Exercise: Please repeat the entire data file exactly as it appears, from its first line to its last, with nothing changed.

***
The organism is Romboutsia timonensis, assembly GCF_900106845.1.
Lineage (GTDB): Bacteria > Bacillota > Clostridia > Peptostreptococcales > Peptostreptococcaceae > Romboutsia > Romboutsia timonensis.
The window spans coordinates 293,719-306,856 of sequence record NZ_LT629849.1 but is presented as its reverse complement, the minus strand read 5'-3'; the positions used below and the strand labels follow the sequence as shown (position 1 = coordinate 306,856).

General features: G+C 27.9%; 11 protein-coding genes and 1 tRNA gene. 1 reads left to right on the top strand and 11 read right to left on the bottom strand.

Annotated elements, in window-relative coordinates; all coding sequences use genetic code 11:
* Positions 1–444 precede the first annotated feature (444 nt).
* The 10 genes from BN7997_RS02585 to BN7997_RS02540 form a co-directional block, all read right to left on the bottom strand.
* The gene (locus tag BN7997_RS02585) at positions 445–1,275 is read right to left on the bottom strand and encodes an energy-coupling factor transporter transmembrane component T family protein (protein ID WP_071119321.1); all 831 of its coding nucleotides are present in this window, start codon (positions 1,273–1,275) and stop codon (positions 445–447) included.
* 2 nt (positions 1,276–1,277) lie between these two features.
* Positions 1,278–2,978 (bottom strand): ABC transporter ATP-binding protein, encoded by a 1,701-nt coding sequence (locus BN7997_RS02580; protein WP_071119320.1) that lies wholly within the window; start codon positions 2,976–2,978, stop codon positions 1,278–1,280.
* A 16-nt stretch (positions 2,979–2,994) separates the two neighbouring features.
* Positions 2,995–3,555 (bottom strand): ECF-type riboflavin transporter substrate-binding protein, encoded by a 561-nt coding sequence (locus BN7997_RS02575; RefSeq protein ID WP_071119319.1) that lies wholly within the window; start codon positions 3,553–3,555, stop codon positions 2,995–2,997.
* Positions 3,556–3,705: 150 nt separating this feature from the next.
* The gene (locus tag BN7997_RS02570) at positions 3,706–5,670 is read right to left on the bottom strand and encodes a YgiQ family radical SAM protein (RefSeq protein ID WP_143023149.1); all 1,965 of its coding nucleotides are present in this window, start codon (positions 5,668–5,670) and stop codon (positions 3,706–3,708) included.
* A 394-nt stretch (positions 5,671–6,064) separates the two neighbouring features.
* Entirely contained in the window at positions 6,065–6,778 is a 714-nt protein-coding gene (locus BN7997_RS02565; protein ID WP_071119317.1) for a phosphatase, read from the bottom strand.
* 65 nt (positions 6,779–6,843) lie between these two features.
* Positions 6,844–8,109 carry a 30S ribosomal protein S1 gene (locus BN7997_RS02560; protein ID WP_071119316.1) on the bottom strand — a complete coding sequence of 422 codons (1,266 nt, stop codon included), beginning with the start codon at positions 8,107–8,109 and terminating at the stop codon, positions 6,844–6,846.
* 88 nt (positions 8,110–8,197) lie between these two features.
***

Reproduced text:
The organism is Romboutsia timonensis, assembly GCF_900106845.1.
Lineage (GTDB): Bacteria > Bacillota > Clostridia > Peptostreptococcales > Peptostreptococcaceae > Romboutsia > Romboutsia timonensis.
The window spans coordinates 293,719-306,856 of sequence record NZ_LT629849.1 but is presented as its reverse complement, the minus strand read 5'-3'; the positions used below and the strand labels follow the sequence as shown (position 1 = coordinate 306,856).

General features: G+C 27.9%; 11 protein-coding genes and 1 tRNA gene. 1 reads left to right on the top strand and 11 read right to left on the bottom strand.

Annotated elements, in window-relative coordinates; all coding sequences use genetic code 11:
* Positions 1–444 precede the first annotated feature (444 nt).
* The 10 genes from BN7997_RS02585 to BN7997_RS02540 form a co-directional block, all read right to left on the bottom strand.
* The gene (locus tag BN7997_RS02585) at positions 445–1,275 is read right to left on the bottom strand and encodes an energy-coupling factor transporter transmembrane component T family protein (protein ID WP_071119321.1); all 831 of its coding nucleotides are present in this window, start codon (positions 1,273–1,275) and stop codon (positions 445–447) included.
* 2 nt (positions 1,276–1,277) lie between these two features.
* Positions 1,278–2,978 (bottom strand): ABC transporter ATP-binding protein, encoded by a 1,701-nt coding sequence (locus BN7997_RS02580; protein WP_071119320.1) that lies wholly within the window; start codon positions 2,976–2,978, stop codon positions 1,278–1,280.
* A 16-nt stretch (positions 2,979–2,994) separates the two neighbouring features.
* Positions 2,995–3,555 (bottom strand): ECF-type riboflavin transporter substrate-binding protein, encoded by a 561-nt coding sequence (locus BN7997_RS02575; RefSeq protein ID WP_071119319.1) that lies wholly within the window; start codon positions 3,553–3,555, stop codon positions 2,995–2,997.
* Positions 3,556–3,705: 150 nt separating this feature from the next.
* The gene (locus tag BN7997_RS02570) at positions 3,706–5,670 is read right to left on the bottom strand and encodes a YgiQ family radical SAM protein (RefSeq protein ID WP_143023149.1); all 1,965 of its coding nucleotides are present in this window, start codon (positions 5,668–5,670) and stop codon (positions 3,706–3,708) included.
* A 394-nt stretch (positions 5,671–6,064) separates the two neighbouring features.
* Entirely contained in the window at positions 6,065–6,778 is a 714-nt protein-coding gene (locus BN7997_RS02565; protein ID WP_071119317.1) for a phosphatase, read from the bottom strand.
* 65 nt (positions 6,779–6,843) lie between these two features.
* Positions 6,844–8,109 carry a 30S ribosomal protein S1 gene (locus BN7997_RS02560; protein ID WP_071119316.1) on the bottom strand — a complete coding sequence of 422 codons (1,266 nt, stop codon included), beginning with the start codon at positions 8,107–8,109 and terminating at the stop codon, positions 6,844–6,846.
* 88 nt (positions 8,110–8,197) lie between these two features.